client update, to get them back. Install it through Add/Remove
   Programs/Windows Setup/Have Disk.
   
   After you install it, you will need to re-boot, then remove and re-add
   MS-Mail to your Exchange Profile. Once you do, the MS-Mail Shared
   Folders will show up as a separate folder tree in your folder view
   window. You can then copy mail back and forth between folders on it,
   and your personal folders, and create new shared folders.

     * 10.2.2.2. Do I need to have MS Mail in my profile if I'm not using
       MS Mail? 
       
   Absolutely not. Microsoft Mail is one of many messaging services you
   can keep in an Exchange Profile. In fact you could have a profile
   which only has Personal Folders and Personal Address Book, but then
   you couldn't send or receive anything. A basic profile has these two
   basic services and as few as one messaging service, such as Internet
   Mail.

     * 10.2.2.3. How do I set up a small e-mail system on my network
       using MS Mail? 
       
   First, pick some central server, or a computer that's always turned
   on. Then in Control Panel / MS Mail Administrator, instruct the
   machine to create a New Workgroup Post Office.
   
   Instruct the Administrator program where you want the directory tree,
   or post office, to reside. If you're using all Win95 machines you can
   specify a UNC path (\\server\share). If it's on a NetWare or other
   server, just give it a regular DOS path, but try to specify a UNC path
   if you network client allows it. It will then build the directory tree
   and allow you to create an Administrator account, and other accounts.
   
   On all the machines in the network, tell MS Mail to use that UNC or
   DOS path to the post office. The Inbox Setup Wizard will let you pick
   an existing username from the list on the post office, but you can
   also hand-configure it through MS Mail settings. Once done, this
   machine can send mail to the other users on that post office.
   
   The Administrator can administer that post office from any computer
   that has the MS Mail client on it, through the very same control
   panel. Just select "Administer existing post office" and give it the
   Administrator mailbox name and password.

     * 10.2.3. ...CompuServe (TM) Mail? 
       
   This is a big money saver, because it lets you manage your mail off
   line, but it requires you already installed the CompuServe Information
   Manager on your computer (The Win 3.1 or DOS version works fine). If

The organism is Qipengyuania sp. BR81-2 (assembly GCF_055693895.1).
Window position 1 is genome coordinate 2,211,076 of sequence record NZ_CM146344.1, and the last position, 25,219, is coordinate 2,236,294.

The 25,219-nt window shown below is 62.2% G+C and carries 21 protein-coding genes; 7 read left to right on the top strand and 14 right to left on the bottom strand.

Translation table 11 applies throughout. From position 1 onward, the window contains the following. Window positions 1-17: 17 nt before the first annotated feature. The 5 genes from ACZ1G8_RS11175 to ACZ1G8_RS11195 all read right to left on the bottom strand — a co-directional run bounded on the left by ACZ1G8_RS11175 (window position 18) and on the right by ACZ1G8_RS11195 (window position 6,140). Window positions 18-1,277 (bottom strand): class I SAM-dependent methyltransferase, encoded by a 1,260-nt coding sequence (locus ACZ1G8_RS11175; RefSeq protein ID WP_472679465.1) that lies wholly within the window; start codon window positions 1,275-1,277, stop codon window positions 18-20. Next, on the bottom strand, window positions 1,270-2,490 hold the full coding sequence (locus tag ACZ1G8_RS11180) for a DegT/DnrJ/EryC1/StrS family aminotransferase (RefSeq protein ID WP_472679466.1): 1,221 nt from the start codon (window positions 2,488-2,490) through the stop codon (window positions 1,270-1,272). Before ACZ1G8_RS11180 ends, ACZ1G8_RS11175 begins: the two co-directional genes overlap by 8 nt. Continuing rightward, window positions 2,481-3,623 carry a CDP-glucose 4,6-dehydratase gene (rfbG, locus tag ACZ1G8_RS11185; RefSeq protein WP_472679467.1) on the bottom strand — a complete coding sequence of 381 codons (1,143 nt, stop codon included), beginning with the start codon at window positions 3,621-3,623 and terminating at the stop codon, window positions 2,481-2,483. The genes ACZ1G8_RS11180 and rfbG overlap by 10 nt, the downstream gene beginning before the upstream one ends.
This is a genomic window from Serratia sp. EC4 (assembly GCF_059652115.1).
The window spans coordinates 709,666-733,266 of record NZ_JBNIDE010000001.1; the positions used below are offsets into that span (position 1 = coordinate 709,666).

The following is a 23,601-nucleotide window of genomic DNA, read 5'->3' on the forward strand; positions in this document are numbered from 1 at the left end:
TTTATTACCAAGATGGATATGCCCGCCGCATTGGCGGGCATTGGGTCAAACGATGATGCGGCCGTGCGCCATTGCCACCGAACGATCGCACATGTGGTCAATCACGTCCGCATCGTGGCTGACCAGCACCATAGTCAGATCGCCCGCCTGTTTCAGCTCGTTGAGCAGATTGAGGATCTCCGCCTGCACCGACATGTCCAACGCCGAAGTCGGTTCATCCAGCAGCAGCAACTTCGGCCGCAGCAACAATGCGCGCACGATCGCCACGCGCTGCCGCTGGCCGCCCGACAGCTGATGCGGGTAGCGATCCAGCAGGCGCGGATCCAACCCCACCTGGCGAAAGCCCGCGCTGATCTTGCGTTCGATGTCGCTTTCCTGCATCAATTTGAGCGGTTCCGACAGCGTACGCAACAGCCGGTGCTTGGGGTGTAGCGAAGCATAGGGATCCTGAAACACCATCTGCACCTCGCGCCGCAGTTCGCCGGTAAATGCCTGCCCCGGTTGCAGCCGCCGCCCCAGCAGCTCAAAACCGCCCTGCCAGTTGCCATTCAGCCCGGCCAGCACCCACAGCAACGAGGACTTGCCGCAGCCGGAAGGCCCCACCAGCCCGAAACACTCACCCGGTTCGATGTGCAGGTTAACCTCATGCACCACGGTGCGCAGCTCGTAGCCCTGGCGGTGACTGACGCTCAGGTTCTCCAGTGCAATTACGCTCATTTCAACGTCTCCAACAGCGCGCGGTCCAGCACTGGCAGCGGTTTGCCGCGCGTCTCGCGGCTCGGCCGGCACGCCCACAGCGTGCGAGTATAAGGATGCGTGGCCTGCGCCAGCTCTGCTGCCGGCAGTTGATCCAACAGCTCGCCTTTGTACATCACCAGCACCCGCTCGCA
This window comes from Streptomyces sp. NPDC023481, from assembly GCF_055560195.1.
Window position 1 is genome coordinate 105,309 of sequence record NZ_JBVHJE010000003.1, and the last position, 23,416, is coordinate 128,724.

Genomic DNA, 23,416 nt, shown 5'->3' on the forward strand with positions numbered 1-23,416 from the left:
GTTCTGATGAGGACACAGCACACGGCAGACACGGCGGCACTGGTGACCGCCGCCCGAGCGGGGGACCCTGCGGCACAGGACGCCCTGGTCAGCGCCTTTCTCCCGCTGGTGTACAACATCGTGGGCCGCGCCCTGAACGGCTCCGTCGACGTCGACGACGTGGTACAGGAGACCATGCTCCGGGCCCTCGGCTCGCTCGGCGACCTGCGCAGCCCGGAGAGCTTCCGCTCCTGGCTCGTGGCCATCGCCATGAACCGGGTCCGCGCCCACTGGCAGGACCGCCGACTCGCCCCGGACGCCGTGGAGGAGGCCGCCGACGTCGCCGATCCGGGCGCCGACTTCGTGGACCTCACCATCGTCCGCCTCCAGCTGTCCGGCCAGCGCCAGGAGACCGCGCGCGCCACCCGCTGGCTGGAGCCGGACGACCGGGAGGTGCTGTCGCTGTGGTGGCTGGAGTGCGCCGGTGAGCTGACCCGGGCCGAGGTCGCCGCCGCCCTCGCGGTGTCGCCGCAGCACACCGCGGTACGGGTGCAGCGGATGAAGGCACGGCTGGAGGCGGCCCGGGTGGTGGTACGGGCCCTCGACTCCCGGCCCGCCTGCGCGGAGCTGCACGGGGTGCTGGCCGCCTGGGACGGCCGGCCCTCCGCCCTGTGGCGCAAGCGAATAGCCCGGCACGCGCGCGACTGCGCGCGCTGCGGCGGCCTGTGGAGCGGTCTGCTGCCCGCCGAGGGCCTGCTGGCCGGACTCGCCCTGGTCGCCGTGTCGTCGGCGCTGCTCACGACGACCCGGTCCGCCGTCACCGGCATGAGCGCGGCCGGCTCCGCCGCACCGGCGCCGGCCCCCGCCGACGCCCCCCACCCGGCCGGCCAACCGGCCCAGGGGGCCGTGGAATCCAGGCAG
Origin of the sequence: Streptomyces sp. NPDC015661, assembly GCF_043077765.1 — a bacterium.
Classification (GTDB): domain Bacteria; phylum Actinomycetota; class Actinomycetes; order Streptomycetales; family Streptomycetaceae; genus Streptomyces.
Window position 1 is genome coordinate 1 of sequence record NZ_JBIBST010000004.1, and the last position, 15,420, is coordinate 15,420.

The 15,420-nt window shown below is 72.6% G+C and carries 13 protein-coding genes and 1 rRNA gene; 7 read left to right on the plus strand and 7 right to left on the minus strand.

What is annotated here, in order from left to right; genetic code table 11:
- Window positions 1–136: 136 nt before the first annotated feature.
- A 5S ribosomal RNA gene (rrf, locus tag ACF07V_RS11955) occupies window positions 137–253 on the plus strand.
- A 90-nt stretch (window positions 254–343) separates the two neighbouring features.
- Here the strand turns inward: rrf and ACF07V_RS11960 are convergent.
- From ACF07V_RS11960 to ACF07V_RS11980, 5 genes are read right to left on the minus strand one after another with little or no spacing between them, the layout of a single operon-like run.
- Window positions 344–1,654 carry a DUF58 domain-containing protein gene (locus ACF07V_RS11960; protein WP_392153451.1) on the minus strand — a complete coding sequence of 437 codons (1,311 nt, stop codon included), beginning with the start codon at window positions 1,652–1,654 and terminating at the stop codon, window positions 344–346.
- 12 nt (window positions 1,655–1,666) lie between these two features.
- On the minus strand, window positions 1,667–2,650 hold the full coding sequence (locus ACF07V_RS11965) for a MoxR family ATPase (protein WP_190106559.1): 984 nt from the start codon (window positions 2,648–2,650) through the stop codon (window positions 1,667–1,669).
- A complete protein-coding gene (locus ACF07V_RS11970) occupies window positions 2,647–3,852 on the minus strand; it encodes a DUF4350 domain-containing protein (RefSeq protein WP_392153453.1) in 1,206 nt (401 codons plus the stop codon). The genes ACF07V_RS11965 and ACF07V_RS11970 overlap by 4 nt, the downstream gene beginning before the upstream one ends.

you already haven't installed CIM, do so, and feed it your account
   information.
   
   First, download the CompuServe Exchange client, or look on your
   CD-ROM for DRIVERS\OTHER\EXCHANGE\COMPUSRV.
   
   Next, run the Setup program. That will install the CompuServe mail
   client and it will run the Inbox Setup Wizard for that client. Tell it
   where your CIM directory is (usually C:\CSERVE), tell it your access
   phone number including country code and area code (even if it's local;
   this follows TAPI spec), and access type (Direct, DATAPAC, whatever).
   I'm not sure why it wants to use your CIM directory though; maybe for
   copying its address book perhaps?
   
   When finished, and after you re-start Exchange, you can send mail to
   addresses in CompuServe's format (xxxxx.yyyy) or make Personal
   Address Book entries with CIS addresses in them.
   
   Now, to deliver CIS mail, select Tools/Deliver Now Using/CompuServe
   Mail. It will dial up your local CIS access number, prompt you for a
   password (unless you gave it your password), then deliver your mail.
   Regardless of whether you have mail or not, the CIS client will
   generate an event log and post it in your Inbox.. Remote Mail also
   works with CIS mail, letting you keep mail on the CIS server, etc, as
   will Internet Idioms.

     * 10.2.4. ...Faxes? 
       
   Add Microsoft Fax services, from Add/Remove Programs/Windows Setup.
   Then add Microsoft Fax to your Exchange profile. It will ask you
   for your name, fax number, and other such items that would belong on a
   fax cover sheet. Of course, it will ask you what fax modem you want to
   use.
   
   You can then send faxes like any other kind of E-MAIL, including
   .signatures if you installed Internet Idioms. But far more useful
   than the regular message requester, is the "New Fax" wizard, which
   lets you specify a nice cover page (even let you create a new one from
   scratch), a nice short message, and a proper phone number with area
   code (following Win95's TAPI spec).
   
   And yes, you can print to a fax (or send mail to a Fax address) from
   any Windows app. Fax Setup adds a Win95 printer driver for faxing. No
   need to make cover pages in your documents though; you can use the
   built-in cover page editor to make new ones, or use the four built-in
   ones.
   
   If you want to send a message to both E-MAIL and FAX addresses, use
   the Fax Address Wizard to insert a Fax address while in any Send Mail
   requester. Select Tools/Fax Address Wizard. This will let you choose a
   cover page and insert a proper TAPI phone number in to the fax
   address. After the wizard completes you can continue to add more
   E-MAIL or FAX addresses. Attachments will get sent too; Exchange will
   launch the attachment's associated program and tell it to print to the
   Microsoft Fax driver.
   
   Faxes vs E-MAIL: MS Fax is one of the Exchange messaging services, so
   it (in many ways) treats faxes like any other kind of e-mail. If
   you're sending to another MS Exchange Fax recipient, it can even be a
   real e-mail (if you have "Editable, if possible" selected as the fax
   format). It does this by encoding the e-mail (and any attachments)
   into a fax image that the other end can interpret and decode back into
   an e-mail message. Only MS Fax and Delrina WinFax Pro 7.0 understand
   this strange format, so you're better off using "Not editable" as the
   fax format.
   
   However, this strange handling of faxes makes you treat "normal" faxes
   like "attachments" in e-mail. You can even use [FAX:xxx-yyyy] as an
   e-mail address. Don't be afraid to.
   
   NOTE: MS-Word for Win95 has a mail merge bug though; It will crash if
   you attempt a mail-merge from Word to multiple fax addresses. I don't
   have all the details but this was pointed out and verified in KB
   article Q139465. I also forgot who pointed it out to me, sorry.

     * 10.2.4.1. How do I share fax modems between Windows 95 machines? 
       
   Set aside one computer to share the fax modem, and see to it that it